Tuesday, October 31, 2017

River Master by Cecil Kuhne

book cover
River Master
by Cecil Kuhne

ISBN-13: 9781682680742
Hardcover: 256 pages
Publisher: Countryman Press
Released: Oct. 31, 2017

Source: ebook review copy from the publisher through NetGalley.

Book Description, Modified from NetGalley:
In 1869, Civil War veteran and amputee Major John Wesley Powell led an expedition down the uncharted Colorado River through the then-nameless Grand Canyon. This is the story of what started as a geological survey, but ended in danger, chaos, and blood.

The men were inexperienced and ill-equipped, and they faced unimaginable peril. Along the way there was death, mutiny, and abject terror, but Powell persevered and produced a masterwork of adventure writing still held in the highest regard by the boatmen who follow his course today.

With never-before-used primary sources and firsthand experience navigating Powell’s legendary route, Cecil Kuhne brings this remarkable chapter of frontier history to life.

My Review:
River Master describes the 97-day 1869 Powell expedition down the uncharted Colorado River. They went into the unknown with the intent to map and do a geological survey of the Colorado River. These ten men had never been on a river, let alone handled whitewater. Their boats were less than ideal for this trip. Yet not a single one drowned, despite many dangerous mishaps.

The author quoted from or summarized the information in the journals written by the men during the trip and records of later interviews with them about the trip. He describe what the trip was like, including the friction caused by running out of food, the danger, and personality conflicts. He also talked about James White's earlier trip on the Colorado River and some later expeditions, including one in 18871/72 led by Major Powell. He talked about Powell's official report, which was written like a journal but was much more colorful than the terse entries made during the actual trip.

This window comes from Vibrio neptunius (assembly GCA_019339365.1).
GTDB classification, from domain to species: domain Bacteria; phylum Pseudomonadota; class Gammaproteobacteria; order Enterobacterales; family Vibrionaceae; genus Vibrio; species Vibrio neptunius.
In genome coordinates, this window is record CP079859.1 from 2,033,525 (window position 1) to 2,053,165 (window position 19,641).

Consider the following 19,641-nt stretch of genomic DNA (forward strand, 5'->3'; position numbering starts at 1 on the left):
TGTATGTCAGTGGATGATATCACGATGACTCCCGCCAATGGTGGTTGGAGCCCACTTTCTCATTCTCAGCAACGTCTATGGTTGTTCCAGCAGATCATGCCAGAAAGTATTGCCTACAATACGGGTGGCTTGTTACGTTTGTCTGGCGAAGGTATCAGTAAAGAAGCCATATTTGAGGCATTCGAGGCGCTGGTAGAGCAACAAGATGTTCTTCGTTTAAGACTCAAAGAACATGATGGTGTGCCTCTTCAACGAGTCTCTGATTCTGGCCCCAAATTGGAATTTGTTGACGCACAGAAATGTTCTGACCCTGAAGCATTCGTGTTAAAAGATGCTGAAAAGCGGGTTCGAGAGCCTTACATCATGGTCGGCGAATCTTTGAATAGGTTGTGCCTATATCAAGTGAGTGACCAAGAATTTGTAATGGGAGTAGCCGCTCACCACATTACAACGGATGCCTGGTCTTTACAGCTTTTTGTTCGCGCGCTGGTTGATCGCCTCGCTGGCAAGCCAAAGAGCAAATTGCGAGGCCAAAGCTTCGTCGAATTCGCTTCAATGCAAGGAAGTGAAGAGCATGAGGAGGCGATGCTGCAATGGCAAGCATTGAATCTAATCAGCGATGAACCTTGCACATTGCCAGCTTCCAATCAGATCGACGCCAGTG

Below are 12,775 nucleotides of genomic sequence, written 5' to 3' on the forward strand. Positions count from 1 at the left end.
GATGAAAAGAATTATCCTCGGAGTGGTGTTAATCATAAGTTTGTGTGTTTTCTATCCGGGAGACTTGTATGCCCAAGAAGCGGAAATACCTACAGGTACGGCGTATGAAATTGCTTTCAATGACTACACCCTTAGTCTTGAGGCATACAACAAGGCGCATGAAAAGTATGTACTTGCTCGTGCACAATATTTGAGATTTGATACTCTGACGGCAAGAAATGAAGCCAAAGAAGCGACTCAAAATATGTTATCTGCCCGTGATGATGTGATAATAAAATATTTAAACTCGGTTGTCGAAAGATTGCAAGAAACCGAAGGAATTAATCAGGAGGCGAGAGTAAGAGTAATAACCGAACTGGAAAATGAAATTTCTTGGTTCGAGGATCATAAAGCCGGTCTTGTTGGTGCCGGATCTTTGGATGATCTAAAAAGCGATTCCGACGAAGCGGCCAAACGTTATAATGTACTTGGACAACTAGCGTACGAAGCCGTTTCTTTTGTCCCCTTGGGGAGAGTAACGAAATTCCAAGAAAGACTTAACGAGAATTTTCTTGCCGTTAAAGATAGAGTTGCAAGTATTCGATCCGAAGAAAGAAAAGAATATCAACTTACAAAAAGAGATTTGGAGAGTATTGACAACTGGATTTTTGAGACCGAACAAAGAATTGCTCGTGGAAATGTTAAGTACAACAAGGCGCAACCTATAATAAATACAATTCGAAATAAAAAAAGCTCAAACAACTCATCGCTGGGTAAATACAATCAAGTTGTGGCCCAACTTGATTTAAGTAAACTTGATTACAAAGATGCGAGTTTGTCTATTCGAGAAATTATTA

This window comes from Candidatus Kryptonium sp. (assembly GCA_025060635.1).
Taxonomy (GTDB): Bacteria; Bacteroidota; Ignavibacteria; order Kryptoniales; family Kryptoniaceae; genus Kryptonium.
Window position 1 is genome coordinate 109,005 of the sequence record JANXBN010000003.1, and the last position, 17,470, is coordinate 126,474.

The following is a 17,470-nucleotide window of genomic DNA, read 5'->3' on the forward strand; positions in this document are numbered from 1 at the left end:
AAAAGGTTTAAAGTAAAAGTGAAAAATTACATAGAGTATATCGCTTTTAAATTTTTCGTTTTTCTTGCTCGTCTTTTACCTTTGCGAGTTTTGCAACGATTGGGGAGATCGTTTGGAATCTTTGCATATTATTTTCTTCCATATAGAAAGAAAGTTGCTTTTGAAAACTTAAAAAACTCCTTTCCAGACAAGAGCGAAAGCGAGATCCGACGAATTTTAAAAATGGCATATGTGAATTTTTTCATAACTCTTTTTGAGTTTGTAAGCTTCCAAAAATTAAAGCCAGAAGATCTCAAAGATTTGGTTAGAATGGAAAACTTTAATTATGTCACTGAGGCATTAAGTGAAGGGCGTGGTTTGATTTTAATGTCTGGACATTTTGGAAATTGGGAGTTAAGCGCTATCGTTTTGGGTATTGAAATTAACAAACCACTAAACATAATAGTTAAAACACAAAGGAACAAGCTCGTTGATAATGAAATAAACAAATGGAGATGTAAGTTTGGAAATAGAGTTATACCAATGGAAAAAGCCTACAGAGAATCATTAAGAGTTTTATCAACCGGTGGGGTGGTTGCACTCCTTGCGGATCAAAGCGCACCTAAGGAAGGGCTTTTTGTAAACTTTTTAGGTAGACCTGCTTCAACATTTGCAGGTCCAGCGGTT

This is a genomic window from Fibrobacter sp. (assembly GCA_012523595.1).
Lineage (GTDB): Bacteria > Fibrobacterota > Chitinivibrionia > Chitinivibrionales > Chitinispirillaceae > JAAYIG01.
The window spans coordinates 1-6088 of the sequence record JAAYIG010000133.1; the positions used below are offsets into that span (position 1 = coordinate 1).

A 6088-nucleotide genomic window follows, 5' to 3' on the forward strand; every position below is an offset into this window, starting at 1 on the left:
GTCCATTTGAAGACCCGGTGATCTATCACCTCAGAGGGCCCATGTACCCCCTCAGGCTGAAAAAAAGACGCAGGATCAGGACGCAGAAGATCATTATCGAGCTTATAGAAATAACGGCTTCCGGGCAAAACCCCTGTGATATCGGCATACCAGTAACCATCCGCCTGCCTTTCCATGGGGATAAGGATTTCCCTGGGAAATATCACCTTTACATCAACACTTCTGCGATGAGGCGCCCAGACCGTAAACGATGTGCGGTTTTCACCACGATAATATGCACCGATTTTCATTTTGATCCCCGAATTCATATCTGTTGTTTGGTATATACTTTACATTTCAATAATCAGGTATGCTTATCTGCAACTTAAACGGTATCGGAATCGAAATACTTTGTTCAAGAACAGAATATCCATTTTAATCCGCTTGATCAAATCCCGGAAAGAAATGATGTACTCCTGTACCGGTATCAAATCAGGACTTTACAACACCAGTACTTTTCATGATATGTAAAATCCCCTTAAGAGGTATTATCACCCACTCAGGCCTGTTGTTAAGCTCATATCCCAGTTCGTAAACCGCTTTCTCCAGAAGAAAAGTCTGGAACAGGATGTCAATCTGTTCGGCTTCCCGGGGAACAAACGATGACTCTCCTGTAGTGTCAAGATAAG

The intent of this book was to accurately portray what happened on the trip, so the description was interesting and exciting but didn't include the questionable stories from the later official report. While I enjoyed this amazing story, I think whitewater rafters could better appreciate just what these men went through since much of what was recorded talked about the rapids they encountered. Overall, I'd recommend this book.

If you've read this book, what do you think about it? I'd be honored if you wrote your own opinion of the book in the comments.

Excerpt: Read an excerpt using Google Preview.

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